I'm freshly astonished at how much work a new baby is. Add to that a 15yo teenage girl (truly a handful all by herself), a husband who works from home, and three adult children under the roof. It sounds like there should be plenty of people to manage one baby, but there is some peace-keeping thrown in there, lots of hushing, a washer and drier that never stop, meals to cook, and hassling about homework and cell phone policing. Just this morning either Doug or Faith let the dog out when they left for school and didn't tell me. The poor dog was on the porch for 30 minutes before I realized she wasn't in the house. 

I frequently say that my family is not the family I imagined. Not that I imagined a perfect family (whatever that is), but I never imagined the spread in age that we have, I never imagined these grown kids, and I never imagined a grown married couple and a baby living with us again. Not that it's not all good, because it is, and I love it, but I just never imagined back when I was planning my life -- hahaha!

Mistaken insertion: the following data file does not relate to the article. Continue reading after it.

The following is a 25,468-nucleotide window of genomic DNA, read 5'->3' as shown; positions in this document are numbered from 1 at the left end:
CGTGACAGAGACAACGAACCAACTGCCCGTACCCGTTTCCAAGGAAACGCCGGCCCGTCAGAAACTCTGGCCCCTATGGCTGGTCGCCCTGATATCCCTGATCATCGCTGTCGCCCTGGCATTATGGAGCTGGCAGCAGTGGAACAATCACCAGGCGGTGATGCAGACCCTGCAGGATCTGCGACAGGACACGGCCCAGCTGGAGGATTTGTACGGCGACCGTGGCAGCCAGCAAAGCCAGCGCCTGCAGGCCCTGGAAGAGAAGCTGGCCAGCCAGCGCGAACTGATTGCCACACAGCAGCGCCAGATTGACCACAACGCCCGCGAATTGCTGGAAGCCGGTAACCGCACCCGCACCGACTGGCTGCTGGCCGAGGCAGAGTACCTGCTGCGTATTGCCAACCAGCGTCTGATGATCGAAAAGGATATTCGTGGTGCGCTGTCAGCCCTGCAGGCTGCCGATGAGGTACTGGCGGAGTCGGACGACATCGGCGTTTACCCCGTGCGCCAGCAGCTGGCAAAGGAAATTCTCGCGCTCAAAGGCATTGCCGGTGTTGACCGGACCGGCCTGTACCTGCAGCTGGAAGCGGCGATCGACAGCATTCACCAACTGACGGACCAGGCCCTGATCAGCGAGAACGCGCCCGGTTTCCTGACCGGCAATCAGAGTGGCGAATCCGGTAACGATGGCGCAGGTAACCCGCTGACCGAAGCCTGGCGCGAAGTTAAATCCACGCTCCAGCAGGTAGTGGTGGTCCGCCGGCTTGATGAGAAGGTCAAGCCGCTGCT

I am wearing...
...a denim skirt, a pink t-shirt and sandals -- summer weather clothes! 


I am reading....
...nothing at the moment. I am waiting on a book I reserved at the library -- We Are the Lucky Ones


I am creating...
...I have just the finishing touches (weaving ends) and blocking to do on the Baptismal blanket I made for Max. I started it back when Taylor was pregnant and worked on it off and on when I was at work (when I had nothing to do but wait for the phone to ring), but, of course, it came down to the week of the Baptism for me to finish it. I'll be sure to take a photo of Max with the blanket on Sunday

In the kitchen...
...tonight chicken tacos are on the menu, but I have started preparing some of the food for the Baptismal party Sunday. 


Around the house...
...lots of baby stuff -- baby stuff in every room. How can such a little person make such a huge change in a house? I have a high chair in my kitchen again (it's nice -- it tilts back so it acts like a baby seat on tall legs), a swing and play mat in my family room, a changing pad on my dining room table, and a cradle that holds not a baby, but his bathtub, cloth diapers, towels and a Boppy! Even my echo dot almost always plays lullaby music.


Plans for the rest of the week...
...Today and tomorrow I'll be cleaning and doing laundry and making what food I can make ahead (mostly just cupcakes). I'm debating about making cookies, but I don't have a shell cookie cutter. I could do Madeleines but they always seem so bland to me -- just thinking out loud. On Friday I'm going for a flu shot -- something I have avoided for years, but I really don't want to get the flu while I'm caring for a baby.